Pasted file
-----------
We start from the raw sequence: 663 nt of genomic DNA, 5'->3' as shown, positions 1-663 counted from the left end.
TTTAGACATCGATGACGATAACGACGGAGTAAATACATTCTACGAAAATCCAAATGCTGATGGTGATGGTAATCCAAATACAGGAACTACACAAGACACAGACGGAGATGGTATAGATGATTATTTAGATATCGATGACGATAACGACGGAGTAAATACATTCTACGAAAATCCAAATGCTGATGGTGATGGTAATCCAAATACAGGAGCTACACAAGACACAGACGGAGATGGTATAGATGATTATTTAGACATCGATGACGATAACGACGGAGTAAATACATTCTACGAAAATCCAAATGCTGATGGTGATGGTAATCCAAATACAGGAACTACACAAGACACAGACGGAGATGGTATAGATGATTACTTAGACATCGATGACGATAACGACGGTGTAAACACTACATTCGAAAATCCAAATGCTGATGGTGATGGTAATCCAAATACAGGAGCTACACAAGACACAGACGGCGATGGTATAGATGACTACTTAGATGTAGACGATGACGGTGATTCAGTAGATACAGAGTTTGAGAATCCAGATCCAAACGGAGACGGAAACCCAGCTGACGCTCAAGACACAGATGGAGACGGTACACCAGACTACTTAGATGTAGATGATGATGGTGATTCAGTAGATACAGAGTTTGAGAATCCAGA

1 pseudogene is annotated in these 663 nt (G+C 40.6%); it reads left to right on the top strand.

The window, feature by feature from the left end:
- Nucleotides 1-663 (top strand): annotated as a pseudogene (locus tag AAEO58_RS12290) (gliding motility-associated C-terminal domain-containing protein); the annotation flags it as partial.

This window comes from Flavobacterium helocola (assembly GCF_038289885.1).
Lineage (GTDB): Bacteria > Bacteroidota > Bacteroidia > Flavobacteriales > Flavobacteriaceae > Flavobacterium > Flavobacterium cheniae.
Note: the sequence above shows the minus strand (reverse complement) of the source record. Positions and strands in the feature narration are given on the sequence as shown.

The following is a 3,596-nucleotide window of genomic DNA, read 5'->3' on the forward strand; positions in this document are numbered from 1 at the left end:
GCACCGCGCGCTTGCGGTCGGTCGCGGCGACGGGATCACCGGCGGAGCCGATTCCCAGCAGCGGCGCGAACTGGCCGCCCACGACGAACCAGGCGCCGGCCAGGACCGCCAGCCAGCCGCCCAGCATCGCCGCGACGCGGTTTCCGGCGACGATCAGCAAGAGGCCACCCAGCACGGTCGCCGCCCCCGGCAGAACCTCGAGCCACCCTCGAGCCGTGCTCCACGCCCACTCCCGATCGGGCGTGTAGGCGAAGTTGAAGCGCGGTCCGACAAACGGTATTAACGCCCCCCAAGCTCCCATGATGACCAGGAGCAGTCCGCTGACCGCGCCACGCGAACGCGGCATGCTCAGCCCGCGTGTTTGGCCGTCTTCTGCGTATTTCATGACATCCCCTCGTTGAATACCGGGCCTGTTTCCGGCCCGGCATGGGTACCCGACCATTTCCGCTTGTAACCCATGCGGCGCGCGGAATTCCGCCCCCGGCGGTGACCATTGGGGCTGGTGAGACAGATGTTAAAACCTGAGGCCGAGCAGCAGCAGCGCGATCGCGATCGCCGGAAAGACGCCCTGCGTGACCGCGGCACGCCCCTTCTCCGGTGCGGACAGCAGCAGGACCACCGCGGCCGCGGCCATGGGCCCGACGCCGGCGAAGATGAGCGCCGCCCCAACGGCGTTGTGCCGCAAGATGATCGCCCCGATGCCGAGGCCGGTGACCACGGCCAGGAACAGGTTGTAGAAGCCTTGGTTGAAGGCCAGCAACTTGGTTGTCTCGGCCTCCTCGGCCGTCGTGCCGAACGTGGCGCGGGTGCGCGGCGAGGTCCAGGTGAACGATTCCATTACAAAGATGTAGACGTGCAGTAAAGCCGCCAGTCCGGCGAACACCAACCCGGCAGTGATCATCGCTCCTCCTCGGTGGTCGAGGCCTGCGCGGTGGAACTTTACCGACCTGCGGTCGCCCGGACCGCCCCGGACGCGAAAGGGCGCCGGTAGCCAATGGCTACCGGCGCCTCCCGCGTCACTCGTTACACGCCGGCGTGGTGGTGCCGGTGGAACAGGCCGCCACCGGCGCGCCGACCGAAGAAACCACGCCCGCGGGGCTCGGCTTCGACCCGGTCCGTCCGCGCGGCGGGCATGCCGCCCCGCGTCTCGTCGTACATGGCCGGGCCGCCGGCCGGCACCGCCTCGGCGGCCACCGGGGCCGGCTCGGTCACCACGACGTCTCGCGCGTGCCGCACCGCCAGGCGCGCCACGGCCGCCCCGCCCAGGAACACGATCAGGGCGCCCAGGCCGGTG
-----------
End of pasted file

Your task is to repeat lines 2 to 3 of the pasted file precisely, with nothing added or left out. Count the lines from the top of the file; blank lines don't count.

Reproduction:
TTTAGACATCGATGACGATAACGACGGAGTAAATACATTCTACGAAAATCCAAATGCTGATGGTGATGGTAATCCAAATACAGGAACTACACAAGACACAGACGGAGATGGTATAGATGATTATTTAGATATCGATGACGATAACGACGGAGTAAATACATTCTACGAAAATCCAAATGCTGATGGTGATGGTAATCCAAATACAGGAGCTACACAAGACACAGACGGAGATGGTATAGATGATTATTTAGACATCGATGACGATAACGACGGAGTAAATACATTCTACGAAAATCCAAATGCTGATGGTGATGGTAATCCAAATACAGGAACTACACAAGACACAGACGGAGATGGTATAGATGATTACTTAGACATCGATGACGATAACGACGGTGTAAACACTACATTCGAAAATCCAAATGCTGATGGTGATGGTAATCCAAATACAGGAGCTACACAAGACACAGACGGCGATGGTATAGATGACTACTTAGATGTAGACGATGACGGTGATTCAGTAGATACAGAGTTTGAGAATCCAGATCCAAACGGAGACGGAAACCCAGCTGACGCTCAAGACACAGATGGAGACGGTACACCAGACTACTTAGATGTAGATGATGATGGTGATTCAGTAGATACAGAGTTTGAGAATCCAGA

1 pseudogene is annotated in these 663 nt (G+C 40.6%); it reads left to right on the top strand.